I also tried searching for “dog washing services Los Angeles.” Again, the bigger search engines turned up mostly the same sites. Especially with Google, Bing and Yahoo, which all offer map locations at the top of search page results. Google Search results were headed by at least four Yelp listings — not ads, but organic search results. A search for “How to tie a bow” yielded similar results among all engines, except blekko.
The unique thing about the dog washing services search: the most prominent results after the ads, were the directory and map listing results. Take a look at the screenshots I took of my Yahoo Search:
The moral of this story for people searching for things?
- For private Web surfing, set your browser to incognito or private, in addition to using one of the mentioned secure search engines on Daniels’ list.
- Go beyond at least page two to find something different.
- If you’re looking for specific answers to a question, bypass Google and try sites such as Quora, WikiHow or Ask.
What Should Business Owners Do?
Having a Website, a blog, and an active social network are just part of the Web presence puzzle. Submitting your Website URL to all major search engines, and listing your business with directories, especially the big players like Google Local and Bing, is a must.
If you’re a small to medium-size business owner, with a limited marketing budget, it may be difficult, but not impossible to compete with the big guys in organic searches. There are ways to make your business stand out from the rest. One is by focusing on your company’s unique qualities, and sharing this information by blogging, and taking part in social conversations online.
Niche businesses, where there aren’t many competitors online, might have an easier time in ranking higher, and more quickly, in searches. For example, a bookseller certainly won’t rank above Amazon in general for books online. But if that bookseller lists rare print editions on a certain subject, of course, they will have a leg up on the monolithic site. Just remember to use short and long-tailed keywords in all your descriptions and content online — but naturally. Don’t keyword stuff. A no-no for Google search.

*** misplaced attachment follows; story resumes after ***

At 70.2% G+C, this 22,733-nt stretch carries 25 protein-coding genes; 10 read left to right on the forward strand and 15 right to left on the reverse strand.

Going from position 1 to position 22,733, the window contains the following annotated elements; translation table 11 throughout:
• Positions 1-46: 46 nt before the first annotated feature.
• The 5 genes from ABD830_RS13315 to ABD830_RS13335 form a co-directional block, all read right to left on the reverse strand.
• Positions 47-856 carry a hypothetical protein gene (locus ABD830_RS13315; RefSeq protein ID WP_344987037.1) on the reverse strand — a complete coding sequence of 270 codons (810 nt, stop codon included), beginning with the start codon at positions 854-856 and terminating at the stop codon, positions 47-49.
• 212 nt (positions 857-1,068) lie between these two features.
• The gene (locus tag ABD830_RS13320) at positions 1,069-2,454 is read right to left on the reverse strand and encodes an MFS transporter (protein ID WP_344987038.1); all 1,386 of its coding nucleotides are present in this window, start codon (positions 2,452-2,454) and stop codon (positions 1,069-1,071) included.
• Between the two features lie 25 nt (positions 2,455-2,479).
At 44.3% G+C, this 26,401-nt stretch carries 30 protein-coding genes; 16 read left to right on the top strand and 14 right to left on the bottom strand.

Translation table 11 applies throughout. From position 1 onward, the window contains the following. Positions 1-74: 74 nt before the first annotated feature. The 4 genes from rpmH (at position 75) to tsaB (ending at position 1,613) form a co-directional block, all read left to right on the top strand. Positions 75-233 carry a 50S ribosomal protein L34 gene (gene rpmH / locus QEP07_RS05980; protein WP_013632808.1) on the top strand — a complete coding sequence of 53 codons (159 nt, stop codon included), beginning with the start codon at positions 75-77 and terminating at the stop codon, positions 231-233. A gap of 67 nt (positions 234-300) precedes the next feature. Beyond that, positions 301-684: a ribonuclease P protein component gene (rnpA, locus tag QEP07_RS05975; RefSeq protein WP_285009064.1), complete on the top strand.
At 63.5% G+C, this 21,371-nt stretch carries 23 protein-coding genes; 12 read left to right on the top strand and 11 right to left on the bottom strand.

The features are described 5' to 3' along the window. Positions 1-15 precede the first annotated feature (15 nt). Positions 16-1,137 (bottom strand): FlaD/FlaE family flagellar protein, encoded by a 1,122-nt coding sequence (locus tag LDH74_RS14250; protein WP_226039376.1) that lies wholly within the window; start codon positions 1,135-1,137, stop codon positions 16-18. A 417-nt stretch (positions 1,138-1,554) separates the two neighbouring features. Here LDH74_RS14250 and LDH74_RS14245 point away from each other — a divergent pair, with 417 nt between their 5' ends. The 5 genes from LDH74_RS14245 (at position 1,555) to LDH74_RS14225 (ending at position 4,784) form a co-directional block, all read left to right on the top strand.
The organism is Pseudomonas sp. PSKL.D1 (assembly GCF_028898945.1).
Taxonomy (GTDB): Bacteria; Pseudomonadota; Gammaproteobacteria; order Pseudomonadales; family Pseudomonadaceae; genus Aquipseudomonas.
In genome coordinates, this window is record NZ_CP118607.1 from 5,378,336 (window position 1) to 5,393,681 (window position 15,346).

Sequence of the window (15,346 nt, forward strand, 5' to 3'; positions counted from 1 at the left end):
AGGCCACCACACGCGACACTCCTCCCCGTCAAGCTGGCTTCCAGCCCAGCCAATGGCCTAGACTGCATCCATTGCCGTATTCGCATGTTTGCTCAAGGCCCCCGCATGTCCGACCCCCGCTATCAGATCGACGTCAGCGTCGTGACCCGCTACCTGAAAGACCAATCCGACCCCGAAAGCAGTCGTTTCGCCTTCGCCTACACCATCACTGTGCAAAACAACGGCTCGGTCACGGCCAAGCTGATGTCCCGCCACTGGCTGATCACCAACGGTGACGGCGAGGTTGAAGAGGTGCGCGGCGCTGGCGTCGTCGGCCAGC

Remember to take the following 3 steps:
- Claim your business on all major (and minor) online directories like Yelp, YellowPages, Google Local etc. Use a service like Yext as a way to find out a list of directories. The site offers paid services to list your business, but it’s something you can easily have an intern do.
- List your Website with all the major search engines. This requires submitting your Website URL, and verifying it through either uploading a page to your site or installing a tracking code. Here’s how to do it on Google with Google’s Webmaster Tools, and with Bing (a Yahoo search partner).
- Create and publish original, SEO content on a regular basis, and stay active on your social media networks.